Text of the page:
Anti-Semitism, race relations, coming of age, and fathers and sons: in Baltimore from fall, 1954, to fall, 1955. Racial integration comes to the high school, TV is killing burlesque, and ... See full summary »
A young writer goes to Wiesbaden to write about gambling and gamblers, only to ultimately become a compulsive gambler himself. Losing all his wealth, as well as his moral fibre, he commits ... See full summary »
Lowly hotel clerk Matthew Welch stumbles unto a chance to go on a date with supermodel Hexina by pretending he is someone else. But something goes wrong on the date, she tries to kill him! ... See full summary »
Independent of each other, the Pal family - parents Hazari and Kamla, and their three offspring Amrita, Shambu and Manooj - and Max Lowe arrive in Calcutta, their initial dealings there ... See full summary »
In Brooklyn, fishing is the hobby of the workers Jonah Goodwin and Olaf Johnson and they use to fish every night in their old boat. Jonah's daughter is the twenty-one year-old telephone ... See full summary »
The K&K store that catches fire towards the end of the movie has been renovated over the intervening years since the movie was filmed and is now a luxury apartment building called Crescent at Fells Point by Windsor. It is located on Fell Street in Fells Point. See more »
Although the beginning of the picture is set in the late 1940s, the Christmas song "Silver Bells" is heard on Jules' car radio, sung by Bing Crosby. That version of the song was released in 1950. See more »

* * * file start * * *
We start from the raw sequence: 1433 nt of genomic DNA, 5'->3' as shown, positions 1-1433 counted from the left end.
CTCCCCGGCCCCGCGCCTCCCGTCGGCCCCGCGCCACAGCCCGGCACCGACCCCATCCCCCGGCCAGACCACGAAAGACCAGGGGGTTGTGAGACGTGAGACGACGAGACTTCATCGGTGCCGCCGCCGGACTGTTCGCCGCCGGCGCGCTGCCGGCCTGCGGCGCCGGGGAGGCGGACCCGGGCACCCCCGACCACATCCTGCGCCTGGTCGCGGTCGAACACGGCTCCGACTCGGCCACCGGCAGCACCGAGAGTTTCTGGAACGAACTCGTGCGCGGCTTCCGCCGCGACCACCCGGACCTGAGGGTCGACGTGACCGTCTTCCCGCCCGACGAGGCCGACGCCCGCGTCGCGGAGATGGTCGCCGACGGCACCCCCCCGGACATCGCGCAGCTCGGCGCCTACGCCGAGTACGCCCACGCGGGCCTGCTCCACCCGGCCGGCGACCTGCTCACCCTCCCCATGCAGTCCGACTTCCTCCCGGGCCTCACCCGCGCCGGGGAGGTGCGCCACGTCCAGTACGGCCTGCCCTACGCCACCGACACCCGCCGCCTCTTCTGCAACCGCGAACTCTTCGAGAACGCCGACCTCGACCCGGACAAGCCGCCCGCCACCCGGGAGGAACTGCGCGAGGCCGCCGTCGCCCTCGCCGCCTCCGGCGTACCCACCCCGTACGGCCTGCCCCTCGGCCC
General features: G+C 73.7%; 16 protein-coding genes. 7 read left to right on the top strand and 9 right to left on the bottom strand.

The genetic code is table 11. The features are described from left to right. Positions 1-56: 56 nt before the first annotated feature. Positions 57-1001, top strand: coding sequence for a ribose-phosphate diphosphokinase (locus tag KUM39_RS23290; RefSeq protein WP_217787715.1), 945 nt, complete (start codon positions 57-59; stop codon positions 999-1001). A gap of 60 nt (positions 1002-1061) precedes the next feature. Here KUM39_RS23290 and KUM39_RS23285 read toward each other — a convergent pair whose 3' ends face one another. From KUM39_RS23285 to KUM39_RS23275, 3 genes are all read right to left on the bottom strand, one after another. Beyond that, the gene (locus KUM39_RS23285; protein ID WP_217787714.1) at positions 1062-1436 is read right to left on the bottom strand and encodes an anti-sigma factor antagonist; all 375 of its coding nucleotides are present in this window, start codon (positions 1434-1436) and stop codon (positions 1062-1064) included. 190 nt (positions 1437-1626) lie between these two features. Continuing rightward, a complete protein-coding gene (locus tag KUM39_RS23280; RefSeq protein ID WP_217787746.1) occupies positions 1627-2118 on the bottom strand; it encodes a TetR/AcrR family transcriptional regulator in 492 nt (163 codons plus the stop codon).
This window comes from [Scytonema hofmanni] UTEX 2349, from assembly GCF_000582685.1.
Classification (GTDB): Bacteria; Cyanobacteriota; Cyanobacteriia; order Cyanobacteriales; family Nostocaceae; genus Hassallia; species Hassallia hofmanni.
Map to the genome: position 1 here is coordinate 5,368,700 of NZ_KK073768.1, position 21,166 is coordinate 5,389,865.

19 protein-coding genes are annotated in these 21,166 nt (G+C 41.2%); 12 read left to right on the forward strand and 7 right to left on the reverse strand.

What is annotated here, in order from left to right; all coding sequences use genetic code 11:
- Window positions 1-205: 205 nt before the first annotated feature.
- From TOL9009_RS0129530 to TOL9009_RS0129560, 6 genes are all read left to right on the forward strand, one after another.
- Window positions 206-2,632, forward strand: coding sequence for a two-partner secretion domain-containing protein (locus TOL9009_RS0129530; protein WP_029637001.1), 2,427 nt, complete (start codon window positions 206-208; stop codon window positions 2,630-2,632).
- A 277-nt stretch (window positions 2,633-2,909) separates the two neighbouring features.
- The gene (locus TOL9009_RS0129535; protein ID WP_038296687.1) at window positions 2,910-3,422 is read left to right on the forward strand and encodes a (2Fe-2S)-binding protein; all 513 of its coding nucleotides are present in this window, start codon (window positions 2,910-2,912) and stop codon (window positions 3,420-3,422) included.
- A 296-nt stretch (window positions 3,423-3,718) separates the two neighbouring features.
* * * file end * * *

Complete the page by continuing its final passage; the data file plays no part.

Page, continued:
I came to America in 1914 - by way of Philadelphia. That's where I got off the boat. And then I came to Baltimore. It was the most beautiful place you ever seen in your life. There were lights everywhere! What lights they had! It was a celebration of lights! I thought they were for me, Sam, who was in America. Sam was in America! I didn't know what holiday it was, but there were lights. And I walked under them. The sky exploded, people cheered, there were fireworks! What a welcome ...
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The credits roll over a photograph of Avalon, which begins as a sharp color photograph, but fades into a worn black-and-white picture at the end. See more »
AVALON (1990) **** Armin Mueller-Stahl, Aidan Quinn, Elizabeth Perkins, Kevin Pollak, Joan Plowright, Lou Jacobi, Elijah Wood, Leo Fuchs. Barry Levinson's personal masterpiece, loosely autobiographical, on family values. Absolutely charming and at times poignant account of the Krachinsky clan, spanning four generations of the Baltimore based Jewish immigrants, and the effects of suburbia, television and the decline of the closeness of American families at large. Wonderful ensemble of talent with a steadily paced and absorbing calmness in tone. Stahl gives a sterling endeavor as does young Wood as his wide-eyed grandson. Loving valentine for all families perfectly realized. Great production design and cinematography.
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